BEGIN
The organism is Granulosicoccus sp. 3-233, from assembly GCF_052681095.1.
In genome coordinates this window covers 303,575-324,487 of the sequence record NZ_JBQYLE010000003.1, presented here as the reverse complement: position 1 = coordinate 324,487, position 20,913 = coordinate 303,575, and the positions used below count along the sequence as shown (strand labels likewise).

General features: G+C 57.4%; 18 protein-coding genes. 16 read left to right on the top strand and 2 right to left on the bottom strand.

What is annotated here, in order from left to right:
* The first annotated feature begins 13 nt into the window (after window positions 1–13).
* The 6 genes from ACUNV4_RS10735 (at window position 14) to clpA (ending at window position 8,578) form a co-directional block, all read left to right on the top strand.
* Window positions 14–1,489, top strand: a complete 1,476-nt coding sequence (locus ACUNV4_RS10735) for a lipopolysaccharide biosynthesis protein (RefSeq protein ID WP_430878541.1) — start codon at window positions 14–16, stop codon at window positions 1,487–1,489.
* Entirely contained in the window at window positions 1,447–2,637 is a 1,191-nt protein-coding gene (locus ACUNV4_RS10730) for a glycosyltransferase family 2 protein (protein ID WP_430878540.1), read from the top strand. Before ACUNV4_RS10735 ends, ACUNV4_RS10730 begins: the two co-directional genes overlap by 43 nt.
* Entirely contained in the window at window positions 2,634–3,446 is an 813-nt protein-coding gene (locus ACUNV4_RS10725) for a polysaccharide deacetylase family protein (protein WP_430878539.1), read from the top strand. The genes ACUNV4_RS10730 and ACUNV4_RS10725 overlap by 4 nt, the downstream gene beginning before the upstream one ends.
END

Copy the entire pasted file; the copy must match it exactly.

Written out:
The organism is Granulosicoccus sp. 3-233, from assembly GCF_052681095.1.
In genome coordinates this window covers 303,575-324,487 of the sequence record NZ_JBQYLE010000003.1, presented here as the reverse complement: position 1 = coordinate 324,487, position 20,913 = coordinate 303,575, and the positions used below count along the sequence as shown (strand labels likewise).

General features: G+C 57.4%; 18 protein-coding genes. 16 read left to right on the top strand and 2 right to left on the bottom strand.

What is annotated here, in order from left to right:
* The first annotated feature begins 13 nt into the window (after window positions 1–13).
* The 6 genes from ACUNV4_RS10735 (at window position 14) to clpA (ending at window position 8,578) form a co-directional block, all read left to right on the top strand.
* Window positions 14–1,489, top strand: a complete 1,476-nt coding sequence (locus ACUNV4_RS10735) for a lipopolysaccharide biosynthesis protein (RefSeq protein ID WP_430878541.1) — start codon at window positions 14–16, stop codon at window positions 1,487–1,489.
* Entirely contained in the window at window positions 1,447–2,637 is a 1,191-nt protein-coding gene (locus ACUNV4_RS10730) for a glycosyltransferase family 2 protein (protein ID WP_430878540.1), read from the top strand. Before ACUNV4_RS10735 ends, ACUNV4_RS10730 begins: the two co-directional genes overlap by 43 nt.
* Entirely contained in the window at window positions 2,634–3,446 is an 813-nt protein-coding gene (locus ACUNV4_RS10725) for a polysaccharide deacetylase family protein (protein WP_430878539.1), read from the top strand. The genes ACUNV4_RS10730 and ACUNV4_RS10725 overlap by 4 nt, the downstream gene beginning before the upstream one ends.